Lewis Hamilton can become only second driver in Formula 1 to lead in 100 or more races if he leads the Australian GP for at least one lap.
Hamilton’s F1 career began in 2007 in McLaren and from the beginning he started to write history – first nine races he finished on the podium, with two victories in Canada and USA, but lost the title because of errors in the last two races of the season when he dropped a big 17 points lead ahead of Kimi Raikkonen in a Ferrari.
Hamilton completed ten seasons in Formula 1 and he is the only driver to have won in all ten first seasons in his F1 career and bagged at least one pole position in each of those years.
Logically, Hamilton was in the lead in each season – from the 2007 to 2016 he led 12, 11, 5, 3, 7, 10, 5, 15, 17 and 14 races respectively. In 2010 he led in just three races despite being in the fight for the championship in the final race of the season while in 2015 he led 17 times in 19 races on his way to third world championship.
Interestingly, Hamilton led five times in Australia – 2007, 2008, 2012, 2013 and 2015 – but only won twice, in 2008 and 2015 when he won his first and third title respectively.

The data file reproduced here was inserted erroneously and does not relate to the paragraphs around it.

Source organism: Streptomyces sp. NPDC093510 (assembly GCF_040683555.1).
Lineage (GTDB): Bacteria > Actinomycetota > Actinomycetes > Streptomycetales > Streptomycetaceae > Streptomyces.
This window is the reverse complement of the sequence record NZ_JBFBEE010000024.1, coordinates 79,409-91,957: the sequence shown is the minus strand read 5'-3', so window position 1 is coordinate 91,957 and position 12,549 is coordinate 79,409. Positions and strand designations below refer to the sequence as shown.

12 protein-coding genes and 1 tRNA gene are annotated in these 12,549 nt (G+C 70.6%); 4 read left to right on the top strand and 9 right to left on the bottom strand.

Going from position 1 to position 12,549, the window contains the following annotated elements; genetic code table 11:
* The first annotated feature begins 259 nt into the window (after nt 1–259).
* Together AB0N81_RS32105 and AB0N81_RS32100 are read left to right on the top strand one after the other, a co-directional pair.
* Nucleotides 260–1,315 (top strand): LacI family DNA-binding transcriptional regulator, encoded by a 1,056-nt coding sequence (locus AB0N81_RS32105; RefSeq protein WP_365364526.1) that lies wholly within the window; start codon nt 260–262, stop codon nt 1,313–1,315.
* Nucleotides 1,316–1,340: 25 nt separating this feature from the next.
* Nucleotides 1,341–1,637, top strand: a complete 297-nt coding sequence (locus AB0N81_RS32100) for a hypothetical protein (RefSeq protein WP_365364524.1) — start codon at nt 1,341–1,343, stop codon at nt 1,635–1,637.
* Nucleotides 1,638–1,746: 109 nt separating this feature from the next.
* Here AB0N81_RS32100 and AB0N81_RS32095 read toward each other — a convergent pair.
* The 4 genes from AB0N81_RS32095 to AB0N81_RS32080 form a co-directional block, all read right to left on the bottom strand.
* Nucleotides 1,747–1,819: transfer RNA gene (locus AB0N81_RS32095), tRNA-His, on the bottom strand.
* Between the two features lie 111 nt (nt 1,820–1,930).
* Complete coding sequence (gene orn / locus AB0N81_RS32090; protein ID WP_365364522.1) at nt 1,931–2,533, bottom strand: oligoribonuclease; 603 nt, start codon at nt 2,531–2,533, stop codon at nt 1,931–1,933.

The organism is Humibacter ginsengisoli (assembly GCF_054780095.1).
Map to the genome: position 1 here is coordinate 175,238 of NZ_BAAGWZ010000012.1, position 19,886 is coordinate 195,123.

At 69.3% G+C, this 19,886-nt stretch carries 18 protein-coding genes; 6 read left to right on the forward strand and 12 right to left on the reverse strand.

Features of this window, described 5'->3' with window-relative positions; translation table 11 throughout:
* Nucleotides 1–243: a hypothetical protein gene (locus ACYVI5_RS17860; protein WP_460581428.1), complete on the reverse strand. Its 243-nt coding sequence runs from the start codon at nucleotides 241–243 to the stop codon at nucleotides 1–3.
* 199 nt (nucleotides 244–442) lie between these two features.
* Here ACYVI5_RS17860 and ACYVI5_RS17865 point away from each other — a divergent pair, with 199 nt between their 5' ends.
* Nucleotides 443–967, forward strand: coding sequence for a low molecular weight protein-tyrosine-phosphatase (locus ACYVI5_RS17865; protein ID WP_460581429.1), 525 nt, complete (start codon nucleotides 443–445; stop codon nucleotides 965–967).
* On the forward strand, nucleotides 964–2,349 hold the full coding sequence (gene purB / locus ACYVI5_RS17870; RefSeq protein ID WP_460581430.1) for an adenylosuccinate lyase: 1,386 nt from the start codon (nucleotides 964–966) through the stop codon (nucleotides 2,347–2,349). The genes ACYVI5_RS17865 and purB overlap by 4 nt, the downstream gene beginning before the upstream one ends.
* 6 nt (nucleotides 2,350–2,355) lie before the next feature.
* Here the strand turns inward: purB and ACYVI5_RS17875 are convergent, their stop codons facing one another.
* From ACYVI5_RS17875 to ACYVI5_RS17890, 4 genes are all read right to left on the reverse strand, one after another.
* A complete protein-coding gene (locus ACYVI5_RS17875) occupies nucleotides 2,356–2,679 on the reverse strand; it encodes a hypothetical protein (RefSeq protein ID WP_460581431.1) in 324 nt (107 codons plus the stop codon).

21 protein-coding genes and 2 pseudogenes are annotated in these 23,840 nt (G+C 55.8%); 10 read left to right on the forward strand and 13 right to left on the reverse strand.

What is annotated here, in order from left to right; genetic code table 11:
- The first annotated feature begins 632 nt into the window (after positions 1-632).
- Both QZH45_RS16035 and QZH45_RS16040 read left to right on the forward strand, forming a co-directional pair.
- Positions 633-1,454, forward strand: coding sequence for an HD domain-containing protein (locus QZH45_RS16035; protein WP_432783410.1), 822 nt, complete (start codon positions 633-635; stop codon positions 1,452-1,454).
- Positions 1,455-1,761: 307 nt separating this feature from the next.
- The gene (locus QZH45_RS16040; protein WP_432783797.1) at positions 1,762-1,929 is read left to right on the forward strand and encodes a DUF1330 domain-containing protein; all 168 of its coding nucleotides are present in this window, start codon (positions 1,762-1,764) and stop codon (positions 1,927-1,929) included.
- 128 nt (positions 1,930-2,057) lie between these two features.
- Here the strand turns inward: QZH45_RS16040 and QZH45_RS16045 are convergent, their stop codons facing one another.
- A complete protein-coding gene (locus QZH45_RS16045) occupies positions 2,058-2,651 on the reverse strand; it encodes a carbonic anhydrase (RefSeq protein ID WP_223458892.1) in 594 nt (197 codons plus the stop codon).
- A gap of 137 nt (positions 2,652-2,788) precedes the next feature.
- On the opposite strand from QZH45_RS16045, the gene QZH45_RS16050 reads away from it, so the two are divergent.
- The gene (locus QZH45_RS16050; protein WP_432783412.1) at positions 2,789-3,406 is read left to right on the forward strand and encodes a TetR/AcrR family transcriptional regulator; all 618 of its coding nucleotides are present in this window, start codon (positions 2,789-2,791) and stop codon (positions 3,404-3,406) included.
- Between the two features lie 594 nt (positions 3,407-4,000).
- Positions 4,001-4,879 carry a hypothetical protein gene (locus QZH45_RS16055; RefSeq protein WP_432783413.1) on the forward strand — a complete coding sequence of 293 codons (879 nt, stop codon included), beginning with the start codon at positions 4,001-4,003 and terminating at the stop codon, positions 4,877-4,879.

Driver has to be in the lead for at least one full lap to be classified as a race leader which is the reason why Hamilton havent’ led the Australian Grand Prix in 2014 although he started from pole position, but he lost the lead in the first few meters due to problems with the Mercedes’ power unit.
Michael Schumacher is the only driver to have led in more races than Hamilton – seven-time world champion led in 142 races between 1992 and 2011 with 15 consecutive seasons with at least one race in the lead from 1992 to 2006. Last race where the legendary German was in the race lead was the Japanese Grand Prix 2011 where he finished sixth with three laps in the lead.
Another interesting fact – in the last 17 years, from 2000 to 2016, the driver who won the first race of the season became world champion 11 times (64.7%).